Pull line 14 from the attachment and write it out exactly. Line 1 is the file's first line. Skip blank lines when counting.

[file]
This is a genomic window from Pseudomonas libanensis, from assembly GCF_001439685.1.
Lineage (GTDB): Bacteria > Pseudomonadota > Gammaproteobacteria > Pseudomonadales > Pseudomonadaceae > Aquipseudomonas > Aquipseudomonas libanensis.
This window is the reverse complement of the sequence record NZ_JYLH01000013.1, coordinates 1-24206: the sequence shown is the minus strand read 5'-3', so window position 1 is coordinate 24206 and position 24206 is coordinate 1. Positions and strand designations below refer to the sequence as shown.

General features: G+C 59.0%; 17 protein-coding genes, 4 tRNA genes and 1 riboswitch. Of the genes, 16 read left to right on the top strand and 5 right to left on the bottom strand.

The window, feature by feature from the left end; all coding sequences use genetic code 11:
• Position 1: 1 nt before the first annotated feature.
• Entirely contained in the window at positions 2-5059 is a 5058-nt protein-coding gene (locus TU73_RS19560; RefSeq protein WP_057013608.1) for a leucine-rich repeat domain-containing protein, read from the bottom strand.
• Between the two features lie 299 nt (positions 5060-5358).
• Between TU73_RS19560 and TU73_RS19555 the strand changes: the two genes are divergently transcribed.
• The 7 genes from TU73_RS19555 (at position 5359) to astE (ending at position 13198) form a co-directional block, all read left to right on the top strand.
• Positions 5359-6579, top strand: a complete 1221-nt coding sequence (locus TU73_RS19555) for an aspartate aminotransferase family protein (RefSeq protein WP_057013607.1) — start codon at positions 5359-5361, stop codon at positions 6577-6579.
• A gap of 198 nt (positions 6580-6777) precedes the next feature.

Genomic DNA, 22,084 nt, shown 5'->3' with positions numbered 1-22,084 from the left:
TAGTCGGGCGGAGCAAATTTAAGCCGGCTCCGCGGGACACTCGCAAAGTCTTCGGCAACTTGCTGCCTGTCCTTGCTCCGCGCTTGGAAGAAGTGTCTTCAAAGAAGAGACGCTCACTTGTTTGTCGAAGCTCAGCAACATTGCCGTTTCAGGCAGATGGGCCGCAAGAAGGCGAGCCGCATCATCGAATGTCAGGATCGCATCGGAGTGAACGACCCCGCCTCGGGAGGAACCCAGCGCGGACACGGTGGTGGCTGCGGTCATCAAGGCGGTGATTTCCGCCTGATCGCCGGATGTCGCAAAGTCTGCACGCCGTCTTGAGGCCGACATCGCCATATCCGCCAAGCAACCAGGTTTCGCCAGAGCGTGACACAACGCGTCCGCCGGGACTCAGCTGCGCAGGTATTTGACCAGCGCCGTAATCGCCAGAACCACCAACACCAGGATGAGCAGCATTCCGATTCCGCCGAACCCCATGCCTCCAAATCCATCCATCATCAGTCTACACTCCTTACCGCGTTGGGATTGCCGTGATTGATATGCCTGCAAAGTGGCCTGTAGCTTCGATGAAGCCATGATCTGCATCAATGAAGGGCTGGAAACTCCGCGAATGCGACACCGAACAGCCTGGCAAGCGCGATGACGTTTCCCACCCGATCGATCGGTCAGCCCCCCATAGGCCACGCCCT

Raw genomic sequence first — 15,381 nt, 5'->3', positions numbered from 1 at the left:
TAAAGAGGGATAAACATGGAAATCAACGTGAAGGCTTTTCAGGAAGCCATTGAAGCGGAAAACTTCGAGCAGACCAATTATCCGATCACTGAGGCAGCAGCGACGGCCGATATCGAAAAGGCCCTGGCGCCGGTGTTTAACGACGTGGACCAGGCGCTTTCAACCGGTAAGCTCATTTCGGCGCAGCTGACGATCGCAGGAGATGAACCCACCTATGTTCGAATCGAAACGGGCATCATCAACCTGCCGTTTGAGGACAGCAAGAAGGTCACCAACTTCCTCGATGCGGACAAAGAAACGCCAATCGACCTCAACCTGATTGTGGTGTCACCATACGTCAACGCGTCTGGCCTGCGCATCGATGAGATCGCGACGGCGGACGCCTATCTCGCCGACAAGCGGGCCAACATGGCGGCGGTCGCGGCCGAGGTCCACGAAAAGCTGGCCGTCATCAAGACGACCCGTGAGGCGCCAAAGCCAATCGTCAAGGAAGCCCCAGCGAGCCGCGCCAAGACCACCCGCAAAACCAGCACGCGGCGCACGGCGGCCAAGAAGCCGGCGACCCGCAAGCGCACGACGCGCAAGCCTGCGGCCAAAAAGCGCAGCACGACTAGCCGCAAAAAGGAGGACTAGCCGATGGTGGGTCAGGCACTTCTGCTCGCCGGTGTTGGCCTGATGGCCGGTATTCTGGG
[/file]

TAGTCGGGCGGAGCAAATTTAAGCCGGCTCCGCGGGACACTCGCAAAGTCTTCGGCAACTTGCTGCCTGTCCTTGCTCCGCGCTTGGAAGAAGTGTCTTCAAAGAAGAGACGCTCACTTGTTTGTCGAAGCTCAGCAACATTGCCGTTTCAGGCAGATGGGCCGCAAGAAGGCGAGCCGCATCATCGAATGTCAGGATCGCATCGGAGTGAACGACCCCGCCTCGGGAGGAACCCAGCGCGGACACGGTGGTGGCTGCGGTCATCAAGGCGGTGATTTCCGCCTGATCGCCGGATGTCGCAAAGTCTGCACGCCGTCTTGAGGCCGACATCGCCATATCCGCCAAGCAACCAGGTTTCGCCAGAGCGTGACACAACGCGTCCGCCGGGACTCAGCTGCGCAGGTATTTGACCAGCGCCGTAATCGCCAGAACCACCAACACCAGGATGAGCAGCATTCCGATTCCGCCGAACCCCATGCCTCCAAATCCATCCATCATCAGTCTACACTCCTTACCGCGTTGGGATTGCCGTGATTGATATGCCTGCAAAGTGGCCTGTAGCTTCGATGAAGCCATGATCTGCATCAATGAAGGGCTGGAAACTCCGCGAATGCGACACCGAACAGCCTGGCAAGCGCGATGACGTTTCCCACCCGATCGATCGGTCAGCCCCCCATAGGCCACGCCCT